The music needs to cut through the sound of the road--that means a severe limit on slow jams and nothing too ambient. Most Joy Division is off-limits. At the same time, there can't be too many sudden atmospheric sounds that might freak me out as a driver--that means that most Joy Division is off-limits.

Bounce is good. Twang is good. But I need some peaks and valleys. I need uptempo and then I need midtempo. I need rage and then I need whist. Classic country is great but so is glam rock. Reggae for the morning, Springsteen for the sunset. There are as many possibilities as there are billboards for diners in America. Mostly though, just save Unknown Pleasures for when you're brooding in your hotel room.

With all of that in mind, here, in no particular order (though, I'll admit, beginning and ending with huge "duhs"), is my top ten list of albums to listen to on the road:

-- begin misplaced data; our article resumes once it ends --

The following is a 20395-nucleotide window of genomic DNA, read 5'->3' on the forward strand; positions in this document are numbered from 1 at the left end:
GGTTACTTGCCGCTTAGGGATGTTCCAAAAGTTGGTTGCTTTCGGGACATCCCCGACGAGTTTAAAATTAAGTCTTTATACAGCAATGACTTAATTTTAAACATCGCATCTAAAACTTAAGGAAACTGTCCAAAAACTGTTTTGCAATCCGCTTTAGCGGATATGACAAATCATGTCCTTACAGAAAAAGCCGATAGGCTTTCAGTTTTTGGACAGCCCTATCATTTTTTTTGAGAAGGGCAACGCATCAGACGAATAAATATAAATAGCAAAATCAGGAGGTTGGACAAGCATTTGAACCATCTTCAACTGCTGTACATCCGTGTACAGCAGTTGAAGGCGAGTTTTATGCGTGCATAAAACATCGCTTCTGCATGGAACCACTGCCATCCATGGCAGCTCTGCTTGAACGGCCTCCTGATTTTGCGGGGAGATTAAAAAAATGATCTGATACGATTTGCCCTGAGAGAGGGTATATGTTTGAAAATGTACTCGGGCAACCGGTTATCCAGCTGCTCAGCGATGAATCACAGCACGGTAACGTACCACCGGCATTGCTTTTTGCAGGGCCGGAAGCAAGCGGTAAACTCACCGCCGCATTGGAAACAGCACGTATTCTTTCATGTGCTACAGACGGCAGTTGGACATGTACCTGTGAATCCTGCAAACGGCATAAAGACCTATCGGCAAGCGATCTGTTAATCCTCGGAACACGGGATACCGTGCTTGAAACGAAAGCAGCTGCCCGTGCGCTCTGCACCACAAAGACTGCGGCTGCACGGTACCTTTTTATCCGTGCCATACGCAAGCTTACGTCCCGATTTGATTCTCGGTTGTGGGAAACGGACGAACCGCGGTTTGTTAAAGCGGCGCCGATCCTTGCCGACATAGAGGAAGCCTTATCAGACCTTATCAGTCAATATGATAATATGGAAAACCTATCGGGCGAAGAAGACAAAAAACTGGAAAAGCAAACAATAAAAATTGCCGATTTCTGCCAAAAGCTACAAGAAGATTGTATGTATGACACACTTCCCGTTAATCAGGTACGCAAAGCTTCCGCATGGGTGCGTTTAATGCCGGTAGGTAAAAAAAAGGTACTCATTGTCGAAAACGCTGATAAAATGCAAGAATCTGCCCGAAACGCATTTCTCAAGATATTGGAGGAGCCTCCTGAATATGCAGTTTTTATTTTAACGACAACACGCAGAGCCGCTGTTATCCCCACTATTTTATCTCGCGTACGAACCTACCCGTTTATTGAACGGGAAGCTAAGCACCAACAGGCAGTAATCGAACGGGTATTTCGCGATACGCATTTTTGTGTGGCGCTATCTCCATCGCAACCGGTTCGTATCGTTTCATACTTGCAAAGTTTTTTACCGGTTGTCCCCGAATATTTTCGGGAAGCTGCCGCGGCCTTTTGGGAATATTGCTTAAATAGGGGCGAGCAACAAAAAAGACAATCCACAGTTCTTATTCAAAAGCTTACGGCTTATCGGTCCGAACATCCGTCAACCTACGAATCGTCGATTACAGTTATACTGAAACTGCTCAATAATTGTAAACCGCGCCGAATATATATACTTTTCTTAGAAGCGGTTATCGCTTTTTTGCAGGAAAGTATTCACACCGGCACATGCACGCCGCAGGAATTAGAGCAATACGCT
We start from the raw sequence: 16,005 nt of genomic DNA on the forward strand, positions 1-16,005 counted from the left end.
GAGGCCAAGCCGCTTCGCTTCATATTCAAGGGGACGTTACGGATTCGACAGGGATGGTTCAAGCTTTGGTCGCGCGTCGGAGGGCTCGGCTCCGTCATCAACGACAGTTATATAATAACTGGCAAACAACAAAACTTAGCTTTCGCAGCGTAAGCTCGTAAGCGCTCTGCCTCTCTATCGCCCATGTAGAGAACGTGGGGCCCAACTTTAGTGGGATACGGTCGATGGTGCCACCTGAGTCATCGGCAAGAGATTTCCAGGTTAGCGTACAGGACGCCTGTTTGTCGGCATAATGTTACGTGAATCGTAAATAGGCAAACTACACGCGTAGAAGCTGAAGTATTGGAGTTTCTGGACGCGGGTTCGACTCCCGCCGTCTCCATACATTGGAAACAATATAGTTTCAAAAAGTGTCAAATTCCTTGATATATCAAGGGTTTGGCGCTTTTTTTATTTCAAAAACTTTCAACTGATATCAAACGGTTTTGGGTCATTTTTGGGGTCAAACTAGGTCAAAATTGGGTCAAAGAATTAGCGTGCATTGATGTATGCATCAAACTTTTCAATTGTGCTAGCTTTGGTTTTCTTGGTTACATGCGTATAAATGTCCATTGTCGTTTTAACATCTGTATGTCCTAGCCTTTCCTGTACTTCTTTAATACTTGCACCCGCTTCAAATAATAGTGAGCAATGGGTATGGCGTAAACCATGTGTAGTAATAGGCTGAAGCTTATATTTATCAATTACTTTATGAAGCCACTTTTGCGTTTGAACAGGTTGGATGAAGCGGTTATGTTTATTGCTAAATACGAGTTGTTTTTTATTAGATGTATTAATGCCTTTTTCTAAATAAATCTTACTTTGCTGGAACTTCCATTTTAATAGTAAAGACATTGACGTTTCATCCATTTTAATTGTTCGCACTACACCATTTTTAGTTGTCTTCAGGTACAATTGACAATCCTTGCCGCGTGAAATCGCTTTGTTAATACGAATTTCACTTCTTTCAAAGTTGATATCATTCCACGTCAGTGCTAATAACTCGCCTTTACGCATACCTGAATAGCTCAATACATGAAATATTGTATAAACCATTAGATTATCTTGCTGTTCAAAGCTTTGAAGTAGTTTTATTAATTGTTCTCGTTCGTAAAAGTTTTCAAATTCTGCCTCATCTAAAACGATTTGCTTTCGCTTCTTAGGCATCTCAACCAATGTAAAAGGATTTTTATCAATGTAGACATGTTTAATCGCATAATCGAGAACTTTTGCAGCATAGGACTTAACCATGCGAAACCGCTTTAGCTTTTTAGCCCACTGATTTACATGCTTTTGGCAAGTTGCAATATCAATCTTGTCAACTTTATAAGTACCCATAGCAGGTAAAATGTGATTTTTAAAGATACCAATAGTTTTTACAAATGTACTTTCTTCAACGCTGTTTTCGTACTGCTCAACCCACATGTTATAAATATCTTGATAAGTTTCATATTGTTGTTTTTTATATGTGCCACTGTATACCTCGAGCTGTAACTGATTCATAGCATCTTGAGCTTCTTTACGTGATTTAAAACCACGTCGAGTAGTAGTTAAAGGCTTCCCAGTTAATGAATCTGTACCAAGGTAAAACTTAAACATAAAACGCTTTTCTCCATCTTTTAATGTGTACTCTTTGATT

Darkness on the Edge of Town, Bruce Springsteen

The Modern Lovers, The Modern Lovers

Raw Power, The Stooges

Take Offs & Landings, Rilo Kiley

Wonderful World, Beautiful People, Jimmy Cliff

More Fun in the New World, X

The Otis Redding Dictionary of Soul, Otis Redding

So Much for the City
, The Thrills

Sweet Revenge, John Prine

Blonde on Blonde, Bob Dylan

What am I leaving out?

Sunday, January 15, 2012

Fear of Swimming

This past week, Kirsten Opstad released a studio album. She's my bandmate and one of my best friends, so of course I'm going to write about how good it is. That's what I'm supposed to do. One might actually suspect that there was something shut off inside of me if I didn't leave some sort of internet-documented evidence that I enjoyed this album that my partner worked so hard to record.